Tuesday, 9 October 2012

Dekha [2001]

Dekha (which means, 'to see'), directed by prominent Bengali filmmaker Goutam Ghose, is a nuanced, sensitively handled and competently made film dealing with interrelationships between individuals craving for emotional and spiritual fulfillment and companionship. At the heart of the film lies the complex personality of Shashibhushan Sanyal (Soumitra Chatterjee), an ageing and deeply lonely man. He was once a talented poet, noted for his angry and Leftist verses, but with the loss of his eyesight he has chosen a life of anonymity and seclusion, and lives in his huge, but dilapidated ancestral home. His existence is interwoven with two women – Sarama (Debashree Roy), a single mother who stays in his house with her young son, and the memories of his former wife (Rupa Ganguly) who had left him on account of his philandering ways; things get further complicated with the entry of Reema (Indrani Haldar), a smart and uninhibited young admirer of the ageing poet. The best part of the story laid in Shashibhushan’s understated relationship with the equally lonely Sarama, and his quiet yet internally turbulent existence in his inert environment, accompanied with his loyal secretary (Paran Bandopadhyay) and hounded by a local property dealer. Some of the subplots in the film, especially the one with the blind refugee could have been avoided; further, the fantasies and flashbacks were, I felt, the weakest sections of the film. Ghose nevertheless managed to evoke an excellent sense of sight and sound, and engaging mood and atmosphere, to complement the blind poet’s existence, memories and acquaintances, as also the strong sexual undercurrents. Chatterjee and Roy gave stunning performances, while the others too were noteworthy at the least.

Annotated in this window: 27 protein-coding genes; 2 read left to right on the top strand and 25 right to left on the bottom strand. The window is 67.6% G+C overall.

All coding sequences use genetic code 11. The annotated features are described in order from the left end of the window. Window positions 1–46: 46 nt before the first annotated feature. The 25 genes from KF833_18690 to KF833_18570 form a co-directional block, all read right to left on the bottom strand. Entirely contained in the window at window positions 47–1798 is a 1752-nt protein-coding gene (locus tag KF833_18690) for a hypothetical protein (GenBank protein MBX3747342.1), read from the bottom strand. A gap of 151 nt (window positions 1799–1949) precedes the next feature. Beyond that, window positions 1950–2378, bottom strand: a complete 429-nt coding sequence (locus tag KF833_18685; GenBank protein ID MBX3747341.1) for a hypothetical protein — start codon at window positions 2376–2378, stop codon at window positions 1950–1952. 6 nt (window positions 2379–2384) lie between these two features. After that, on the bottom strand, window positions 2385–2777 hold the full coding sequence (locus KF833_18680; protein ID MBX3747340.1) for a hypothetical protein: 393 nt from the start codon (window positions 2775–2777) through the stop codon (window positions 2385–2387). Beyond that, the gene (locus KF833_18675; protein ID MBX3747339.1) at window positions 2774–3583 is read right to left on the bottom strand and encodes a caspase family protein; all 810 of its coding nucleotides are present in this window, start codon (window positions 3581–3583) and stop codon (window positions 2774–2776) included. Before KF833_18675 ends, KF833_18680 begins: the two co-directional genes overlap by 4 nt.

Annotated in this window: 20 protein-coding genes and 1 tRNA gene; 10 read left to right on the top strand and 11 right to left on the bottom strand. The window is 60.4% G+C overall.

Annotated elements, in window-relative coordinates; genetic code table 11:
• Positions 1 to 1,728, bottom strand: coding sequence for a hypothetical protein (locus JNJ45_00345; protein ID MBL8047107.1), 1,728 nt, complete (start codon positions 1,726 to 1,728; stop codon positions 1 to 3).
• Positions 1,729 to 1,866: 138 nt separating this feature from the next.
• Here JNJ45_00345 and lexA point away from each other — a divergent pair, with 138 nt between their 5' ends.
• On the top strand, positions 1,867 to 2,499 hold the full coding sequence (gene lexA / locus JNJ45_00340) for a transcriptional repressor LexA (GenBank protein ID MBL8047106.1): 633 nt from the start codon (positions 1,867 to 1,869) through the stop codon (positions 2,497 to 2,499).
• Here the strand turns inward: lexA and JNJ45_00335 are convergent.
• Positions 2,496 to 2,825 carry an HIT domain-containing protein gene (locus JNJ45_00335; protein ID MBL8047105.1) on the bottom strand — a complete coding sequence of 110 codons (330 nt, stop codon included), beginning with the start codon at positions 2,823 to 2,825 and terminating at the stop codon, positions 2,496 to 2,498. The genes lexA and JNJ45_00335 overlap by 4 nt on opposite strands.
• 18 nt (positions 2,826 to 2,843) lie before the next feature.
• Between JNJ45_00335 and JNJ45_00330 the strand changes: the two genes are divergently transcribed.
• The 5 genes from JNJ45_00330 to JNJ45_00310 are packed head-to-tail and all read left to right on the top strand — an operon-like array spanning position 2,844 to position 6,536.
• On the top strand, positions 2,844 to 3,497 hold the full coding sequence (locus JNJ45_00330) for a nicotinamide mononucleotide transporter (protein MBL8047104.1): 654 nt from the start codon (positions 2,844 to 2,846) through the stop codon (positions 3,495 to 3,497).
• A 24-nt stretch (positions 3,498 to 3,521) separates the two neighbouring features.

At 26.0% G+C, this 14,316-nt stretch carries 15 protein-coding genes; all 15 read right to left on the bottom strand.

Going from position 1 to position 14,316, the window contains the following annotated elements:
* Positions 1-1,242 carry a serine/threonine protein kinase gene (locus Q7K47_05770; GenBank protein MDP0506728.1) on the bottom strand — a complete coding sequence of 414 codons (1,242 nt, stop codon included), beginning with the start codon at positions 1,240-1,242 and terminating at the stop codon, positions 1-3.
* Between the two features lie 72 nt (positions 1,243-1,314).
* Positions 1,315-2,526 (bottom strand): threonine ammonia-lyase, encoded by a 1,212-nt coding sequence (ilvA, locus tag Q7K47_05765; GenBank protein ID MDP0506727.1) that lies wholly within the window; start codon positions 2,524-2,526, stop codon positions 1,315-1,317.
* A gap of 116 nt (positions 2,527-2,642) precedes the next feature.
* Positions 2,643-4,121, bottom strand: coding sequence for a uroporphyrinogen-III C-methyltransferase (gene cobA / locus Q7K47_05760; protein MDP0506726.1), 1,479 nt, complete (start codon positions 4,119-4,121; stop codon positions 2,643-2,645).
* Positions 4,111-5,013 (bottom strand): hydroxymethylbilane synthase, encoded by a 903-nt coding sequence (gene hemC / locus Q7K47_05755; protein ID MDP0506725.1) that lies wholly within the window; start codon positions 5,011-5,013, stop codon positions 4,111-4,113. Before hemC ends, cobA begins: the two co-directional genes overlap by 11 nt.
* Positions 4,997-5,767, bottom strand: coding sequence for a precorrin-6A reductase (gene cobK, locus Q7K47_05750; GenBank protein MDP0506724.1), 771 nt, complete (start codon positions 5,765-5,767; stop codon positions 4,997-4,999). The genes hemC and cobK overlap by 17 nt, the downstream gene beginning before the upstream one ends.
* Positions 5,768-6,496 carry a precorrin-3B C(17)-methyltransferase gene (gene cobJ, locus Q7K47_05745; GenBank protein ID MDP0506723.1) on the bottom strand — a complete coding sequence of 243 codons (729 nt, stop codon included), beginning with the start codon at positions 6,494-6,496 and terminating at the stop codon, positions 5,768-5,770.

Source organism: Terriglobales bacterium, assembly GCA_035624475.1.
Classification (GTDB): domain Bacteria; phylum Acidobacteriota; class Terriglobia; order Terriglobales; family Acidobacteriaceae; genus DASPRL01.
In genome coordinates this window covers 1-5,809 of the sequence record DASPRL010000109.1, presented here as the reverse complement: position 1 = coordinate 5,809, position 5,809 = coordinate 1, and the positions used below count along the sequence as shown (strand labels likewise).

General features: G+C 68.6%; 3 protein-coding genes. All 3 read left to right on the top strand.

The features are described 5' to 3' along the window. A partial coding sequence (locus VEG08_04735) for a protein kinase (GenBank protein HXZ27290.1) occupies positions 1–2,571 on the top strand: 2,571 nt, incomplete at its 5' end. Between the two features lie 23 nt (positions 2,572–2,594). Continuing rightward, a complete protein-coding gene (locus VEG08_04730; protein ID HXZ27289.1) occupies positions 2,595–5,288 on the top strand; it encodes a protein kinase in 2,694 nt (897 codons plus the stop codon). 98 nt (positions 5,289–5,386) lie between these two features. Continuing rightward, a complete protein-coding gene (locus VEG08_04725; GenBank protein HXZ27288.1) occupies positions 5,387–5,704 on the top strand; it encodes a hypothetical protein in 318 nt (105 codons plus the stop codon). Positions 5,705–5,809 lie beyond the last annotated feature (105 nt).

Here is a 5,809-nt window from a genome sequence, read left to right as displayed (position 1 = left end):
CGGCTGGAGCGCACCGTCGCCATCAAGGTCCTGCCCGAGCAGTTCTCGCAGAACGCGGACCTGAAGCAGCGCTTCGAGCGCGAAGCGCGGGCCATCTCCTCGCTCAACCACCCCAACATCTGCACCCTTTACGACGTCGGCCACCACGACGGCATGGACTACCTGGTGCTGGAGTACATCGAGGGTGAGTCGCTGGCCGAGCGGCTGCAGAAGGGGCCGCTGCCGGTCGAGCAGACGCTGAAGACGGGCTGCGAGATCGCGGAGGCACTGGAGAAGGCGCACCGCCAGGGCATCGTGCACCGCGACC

Director: Goutam Ghose
Genre: Drama/Psychological Drama
Language: Bengali
Country: India

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